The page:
I’ve been asked recently what it means to be a Precinct Committeeman, and the difference between what a “Precinct Committeeman” is versus an “Official.” These are good questions, and the answer is as basic as the position itself. A precinct is the smallest political unit in the Country; each precinct responds to one polling place. When you think of a Precinct Committeeman, think of the very bottom Lego at Lego Town structure such as the Empire State Building. It is the basic building block of either party who obtains 10 signatures to be on a ballot, or is appointed by their Township Chairman to fill an open seat in their precinct or a neighboring vacant precinct if theirs is already represented by a committeeman. An Official is defined as people elected or appointed to administer a government per the Free Dictionary. These are your political office holders, who are elected to spend your tax money, make your laws, and govern the Country.
This being said, as the Chairman of the Democratic Organization of Troy Township, I wanted to share a wonderful story of an 82 year old Marine veteran of the Korean War that I met today. I was called by the Will County Clerk’s office today to see if I could help this gentleman with a problem. She told me that this man wanted to be registered to vote, but he had no way to get out and about. Since I was the Chairman of Troy Township, she gave me a call to see if I could help. She asked if I could get a Registrar to his home or help him. I told her I would.
I called him right away and asked if he would like a ride to get registered to vote. He was hesitant at first, as he did not want to be a burden. I told him it would be no problem, as he should be allowed to vote and not be punished for not having the capacity to drive himself there.
I picked him up, and thanks to a barge and downtown traffic, we had a nice conversation. I did not ask him which party he was affiliated with, nor spoke about whom I was voting for. Instead, we spoke of his years of service at the steel mill, his time as a Veteran of the Korean War as a Marine, and his wife of 67 years, children, and grandchildren. This was a proud man, who deserved the right to vote in this and any election he chose. He served our Country, and worked hard all his life, and is enjoying his retirement with his wife.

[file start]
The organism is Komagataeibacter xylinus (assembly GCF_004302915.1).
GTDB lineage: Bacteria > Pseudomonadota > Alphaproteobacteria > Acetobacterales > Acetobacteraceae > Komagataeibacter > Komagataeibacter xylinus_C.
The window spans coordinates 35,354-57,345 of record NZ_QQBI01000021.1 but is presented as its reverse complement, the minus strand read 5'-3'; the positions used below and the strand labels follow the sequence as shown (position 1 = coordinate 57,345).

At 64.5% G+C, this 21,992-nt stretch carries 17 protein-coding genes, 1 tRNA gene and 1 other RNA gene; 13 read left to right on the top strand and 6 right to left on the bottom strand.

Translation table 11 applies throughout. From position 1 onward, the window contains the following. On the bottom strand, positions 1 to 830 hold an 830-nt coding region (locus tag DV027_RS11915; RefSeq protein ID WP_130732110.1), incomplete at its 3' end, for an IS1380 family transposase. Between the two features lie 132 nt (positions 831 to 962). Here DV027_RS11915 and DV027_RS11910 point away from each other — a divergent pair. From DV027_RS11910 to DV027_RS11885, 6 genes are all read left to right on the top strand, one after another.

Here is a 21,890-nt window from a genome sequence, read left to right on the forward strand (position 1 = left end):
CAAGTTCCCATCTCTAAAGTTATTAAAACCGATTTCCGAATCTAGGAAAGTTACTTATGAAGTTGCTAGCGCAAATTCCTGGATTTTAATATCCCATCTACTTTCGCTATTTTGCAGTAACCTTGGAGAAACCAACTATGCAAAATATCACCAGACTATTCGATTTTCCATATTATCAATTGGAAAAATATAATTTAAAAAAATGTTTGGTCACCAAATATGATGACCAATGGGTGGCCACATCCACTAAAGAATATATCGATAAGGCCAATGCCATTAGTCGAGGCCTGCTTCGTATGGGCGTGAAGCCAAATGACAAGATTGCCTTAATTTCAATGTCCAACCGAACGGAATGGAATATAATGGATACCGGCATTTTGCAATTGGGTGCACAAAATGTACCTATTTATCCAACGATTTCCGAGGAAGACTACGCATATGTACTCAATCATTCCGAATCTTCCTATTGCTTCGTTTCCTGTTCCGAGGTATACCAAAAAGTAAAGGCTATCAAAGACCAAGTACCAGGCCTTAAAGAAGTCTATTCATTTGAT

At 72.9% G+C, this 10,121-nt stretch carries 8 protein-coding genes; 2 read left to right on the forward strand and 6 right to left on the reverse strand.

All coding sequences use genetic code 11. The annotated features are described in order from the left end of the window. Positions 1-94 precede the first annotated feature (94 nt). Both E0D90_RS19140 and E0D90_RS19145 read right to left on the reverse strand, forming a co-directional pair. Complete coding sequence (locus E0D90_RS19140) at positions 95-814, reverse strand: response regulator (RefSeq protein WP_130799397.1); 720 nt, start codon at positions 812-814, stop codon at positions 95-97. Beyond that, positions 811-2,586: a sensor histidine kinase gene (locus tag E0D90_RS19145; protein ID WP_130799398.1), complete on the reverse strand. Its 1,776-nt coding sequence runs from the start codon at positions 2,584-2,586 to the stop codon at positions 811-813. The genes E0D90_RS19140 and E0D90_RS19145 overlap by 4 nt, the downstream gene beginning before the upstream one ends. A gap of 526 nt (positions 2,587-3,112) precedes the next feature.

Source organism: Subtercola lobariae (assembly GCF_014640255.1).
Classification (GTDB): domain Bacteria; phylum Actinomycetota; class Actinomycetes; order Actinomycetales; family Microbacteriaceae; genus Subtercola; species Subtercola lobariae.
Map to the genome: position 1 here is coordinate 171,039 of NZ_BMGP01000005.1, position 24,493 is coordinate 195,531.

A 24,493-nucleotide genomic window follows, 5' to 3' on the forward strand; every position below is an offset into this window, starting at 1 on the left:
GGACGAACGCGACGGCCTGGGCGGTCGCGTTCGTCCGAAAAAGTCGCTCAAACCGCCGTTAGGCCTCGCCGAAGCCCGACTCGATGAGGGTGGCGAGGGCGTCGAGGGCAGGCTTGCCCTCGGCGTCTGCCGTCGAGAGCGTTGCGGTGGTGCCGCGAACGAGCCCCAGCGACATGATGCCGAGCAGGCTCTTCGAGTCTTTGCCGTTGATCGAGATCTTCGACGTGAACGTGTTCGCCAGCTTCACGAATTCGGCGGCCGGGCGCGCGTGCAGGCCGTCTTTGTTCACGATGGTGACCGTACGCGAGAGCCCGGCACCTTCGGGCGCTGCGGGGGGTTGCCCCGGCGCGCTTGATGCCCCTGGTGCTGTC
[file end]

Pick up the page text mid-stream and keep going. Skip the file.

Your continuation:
When we arrived at the County Building, I told him I would go in to show him where to get registered. He brought all his information, and I asked the clerk if she could also add an Absentee Ballot Application so he could vote from home. She did, and as soon as his application is processed as this is the last day to register, he will get a ballot at home! He doesn't have to walk out on November 6th and wait in lines. He said more Seniors need to know this, as it is difficult for them to get to the polls as well. This was very exciting to him, and he was grateful for me taking the time to bring him today. I told him, “No Sir, it was me that am grateful to you for your service to our Country, and to your dedication to continue to make your voice heard.”
Now I can’t make his Social Security work harder for him, nor can I help reduce his taxes as I’m not an “Official.” I did, however, make a difference in his life he said, and as a Precinct Committeeman and Chairman, that made my day!